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Street Food: It's a Love-Hate Thing

Updated: Aug 4, 2023

Did I ever tell you about my love/ hate relationship with street food? No? Well here goes…

Hey friends! Wanna hear a story?

I didn’t always enjoy eating food from street venders. In fact, I thought it was the most disgusting and the most unsanitary way to consume food. I remember going to the Santee Alley in Los Angeles with my mom and turning my nose up at the people eating bacon wrapped hot dogs from the hotdog cart. I also remember going to the my very first Souk in Meknes, Morocco and fighting the urge to barf. The smell of the freshly slaughtered meat, and the swarm of flies absolutely repulsed me. I thought, “I wouldn’t be caught dead eating that stuff.”

To my surprise, my outlook on consuming street food quickly changed. It was during one of my excursions through the ISA program where I learned about the community oven and authentic Khobz (Moroccan bread) making. I was mesmerized by how Mohammed (the man running the community mill and oven), knew exactly what family was responsible for producing which loaves. Mohammed offered us all a taste of the bread and it immediately melted in my mouth. I couldn’t believe that bread could taste so good with nothing added. That day, I had also learned about ancient Egypt and how Northern Africa was once the breadbasket for Rome and other growing civilizations. Although I am not of North African decent, I immediately felt proud to having African ancestors. With that came a new mindset. I thought, “what if this is my only opportunity to really immerse myself in the customs and courtesies of an African country? I have got to make the most of this experience” ….Yes, I was thinking VERY small back then. Hahaha!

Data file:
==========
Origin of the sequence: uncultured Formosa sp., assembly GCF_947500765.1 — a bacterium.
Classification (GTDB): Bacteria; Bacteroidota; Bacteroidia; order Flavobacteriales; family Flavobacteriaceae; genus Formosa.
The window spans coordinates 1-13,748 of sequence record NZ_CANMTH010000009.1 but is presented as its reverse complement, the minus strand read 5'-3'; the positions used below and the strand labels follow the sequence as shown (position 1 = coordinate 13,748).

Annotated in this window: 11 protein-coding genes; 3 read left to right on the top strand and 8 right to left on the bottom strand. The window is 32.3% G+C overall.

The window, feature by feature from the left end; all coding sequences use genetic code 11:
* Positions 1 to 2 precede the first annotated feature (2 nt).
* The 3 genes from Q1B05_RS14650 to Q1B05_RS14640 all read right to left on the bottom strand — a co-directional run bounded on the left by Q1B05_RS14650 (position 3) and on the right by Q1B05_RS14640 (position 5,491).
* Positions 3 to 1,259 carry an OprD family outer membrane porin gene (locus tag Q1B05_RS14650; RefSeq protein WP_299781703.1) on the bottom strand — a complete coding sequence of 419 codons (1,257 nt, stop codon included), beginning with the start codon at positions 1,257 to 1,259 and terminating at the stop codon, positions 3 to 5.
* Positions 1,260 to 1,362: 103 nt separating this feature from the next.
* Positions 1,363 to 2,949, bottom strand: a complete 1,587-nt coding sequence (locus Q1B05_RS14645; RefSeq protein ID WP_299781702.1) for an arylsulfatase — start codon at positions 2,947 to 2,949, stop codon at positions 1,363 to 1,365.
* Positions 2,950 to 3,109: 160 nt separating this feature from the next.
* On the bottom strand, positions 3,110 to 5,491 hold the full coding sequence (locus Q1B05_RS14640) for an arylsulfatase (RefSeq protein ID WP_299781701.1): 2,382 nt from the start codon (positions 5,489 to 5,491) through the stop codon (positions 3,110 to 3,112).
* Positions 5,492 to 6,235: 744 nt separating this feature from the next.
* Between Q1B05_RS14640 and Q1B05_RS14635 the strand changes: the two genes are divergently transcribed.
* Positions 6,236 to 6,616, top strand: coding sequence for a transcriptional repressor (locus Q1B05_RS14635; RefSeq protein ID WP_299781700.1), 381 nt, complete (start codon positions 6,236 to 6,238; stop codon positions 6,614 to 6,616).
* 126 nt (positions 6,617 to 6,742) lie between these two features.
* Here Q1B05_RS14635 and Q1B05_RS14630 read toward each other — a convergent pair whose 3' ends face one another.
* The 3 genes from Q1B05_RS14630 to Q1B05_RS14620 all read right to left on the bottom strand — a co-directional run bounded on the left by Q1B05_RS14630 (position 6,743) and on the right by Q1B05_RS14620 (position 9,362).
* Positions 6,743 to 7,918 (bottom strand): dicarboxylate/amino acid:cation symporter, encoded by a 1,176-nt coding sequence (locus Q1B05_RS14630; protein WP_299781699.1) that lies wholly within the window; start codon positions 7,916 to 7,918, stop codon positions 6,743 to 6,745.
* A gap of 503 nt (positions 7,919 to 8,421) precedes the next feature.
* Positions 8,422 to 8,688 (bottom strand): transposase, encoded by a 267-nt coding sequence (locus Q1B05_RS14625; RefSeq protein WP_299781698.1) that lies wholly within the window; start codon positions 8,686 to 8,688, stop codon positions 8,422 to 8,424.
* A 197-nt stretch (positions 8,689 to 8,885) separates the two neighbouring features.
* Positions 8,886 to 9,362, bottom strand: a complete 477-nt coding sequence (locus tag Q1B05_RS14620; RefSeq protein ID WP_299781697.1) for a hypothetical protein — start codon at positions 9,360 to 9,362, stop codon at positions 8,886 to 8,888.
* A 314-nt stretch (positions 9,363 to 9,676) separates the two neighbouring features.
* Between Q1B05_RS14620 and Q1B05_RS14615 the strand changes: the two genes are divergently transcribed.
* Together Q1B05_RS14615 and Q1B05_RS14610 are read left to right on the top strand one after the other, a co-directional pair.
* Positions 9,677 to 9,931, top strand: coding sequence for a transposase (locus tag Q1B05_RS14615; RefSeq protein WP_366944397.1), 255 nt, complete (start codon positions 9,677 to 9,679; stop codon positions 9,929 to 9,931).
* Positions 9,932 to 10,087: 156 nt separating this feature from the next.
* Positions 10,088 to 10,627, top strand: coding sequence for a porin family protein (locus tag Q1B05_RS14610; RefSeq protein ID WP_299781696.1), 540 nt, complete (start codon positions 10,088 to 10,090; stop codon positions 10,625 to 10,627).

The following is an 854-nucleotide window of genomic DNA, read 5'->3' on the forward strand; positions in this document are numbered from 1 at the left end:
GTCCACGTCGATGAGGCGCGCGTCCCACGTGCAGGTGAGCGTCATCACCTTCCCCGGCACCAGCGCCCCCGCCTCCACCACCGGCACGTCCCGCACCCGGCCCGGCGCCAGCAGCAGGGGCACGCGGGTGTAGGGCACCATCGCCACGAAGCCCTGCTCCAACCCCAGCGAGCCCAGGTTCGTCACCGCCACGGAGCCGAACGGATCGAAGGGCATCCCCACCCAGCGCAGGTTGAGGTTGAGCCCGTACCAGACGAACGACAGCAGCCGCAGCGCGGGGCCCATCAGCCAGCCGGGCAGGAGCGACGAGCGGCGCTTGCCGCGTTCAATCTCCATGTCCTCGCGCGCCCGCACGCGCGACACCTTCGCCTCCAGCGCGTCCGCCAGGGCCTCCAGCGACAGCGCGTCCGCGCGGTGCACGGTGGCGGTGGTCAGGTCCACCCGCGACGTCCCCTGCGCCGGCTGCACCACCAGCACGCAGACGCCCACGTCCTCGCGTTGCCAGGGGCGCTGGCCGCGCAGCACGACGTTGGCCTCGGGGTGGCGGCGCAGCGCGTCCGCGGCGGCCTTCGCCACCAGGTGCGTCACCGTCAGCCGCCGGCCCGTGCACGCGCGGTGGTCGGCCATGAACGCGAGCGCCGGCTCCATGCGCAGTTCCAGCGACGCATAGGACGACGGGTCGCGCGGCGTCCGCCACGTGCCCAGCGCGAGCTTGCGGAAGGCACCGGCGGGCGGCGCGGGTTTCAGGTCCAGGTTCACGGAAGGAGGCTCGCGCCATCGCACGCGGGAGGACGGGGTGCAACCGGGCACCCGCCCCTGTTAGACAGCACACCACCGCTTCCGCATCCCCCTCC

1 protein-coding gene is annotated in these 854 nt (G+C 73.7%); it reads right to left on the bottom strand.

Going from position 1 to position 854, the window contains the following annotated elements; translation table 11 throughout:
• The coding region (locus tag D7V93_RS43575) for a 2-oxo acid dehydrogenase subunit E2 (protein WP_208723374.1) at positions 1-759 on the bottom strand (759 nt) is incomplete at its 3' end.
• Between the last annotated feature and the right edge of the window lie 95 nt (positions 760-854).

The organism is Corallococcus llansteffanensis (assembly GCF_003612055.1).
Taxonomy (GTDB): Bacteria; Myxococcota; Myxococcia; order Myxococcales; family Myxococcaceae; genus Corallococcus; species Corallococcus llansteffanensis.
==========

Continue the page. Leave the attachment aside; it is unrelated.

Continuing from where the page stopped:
Moroccan Medina (walled city)

Excursion to visit the community oven

That day forward, my roommates and I made it a point to walk to the medina every weekend to hang out at the Souk and eat street food. We even visited souks in Marrakesh, Rabat, Tangier and Chefchaouen. I devoured dishes like harira soup, pastilla, lamb kefta and of course lots of bread. Sure, my gut had to “adjust,” to the new bacteria entering my body. However, after a week or 2, I was able to eat like a true Moroccan local with no digestive issues. The thing I love most about consuming street food, is that you get an opportunity to support the local economy, support local families and culinary history is shared through story telling right there.

Pastilla (or bastilla)

Grilled lamb Kefta, stuffed inside Moroccan bread.

Traditional Moroccan Salad

Fast forward to today, you will find me booking a street food tour everywhere that I travel (both domestically and internationally). I have eaten amazing cuisine in the streets of New Orleans, Mexico and even with our friends up north (Canada). So far, anything cooked on an open fire, or gilled has been my absolute favorite. I am a sucker for things like grilled meats, corn and fire roasted veggies. From time to time, I will also eat street food like, alligator nuggets and fish (skin on).

My love for street food has grown so much, that I now offer walking food tours right here in Las Vegas. Don't believe me, head over to the services section of my website to book your walking street food tour today!

- BrookeLynn the Friendly Blogger

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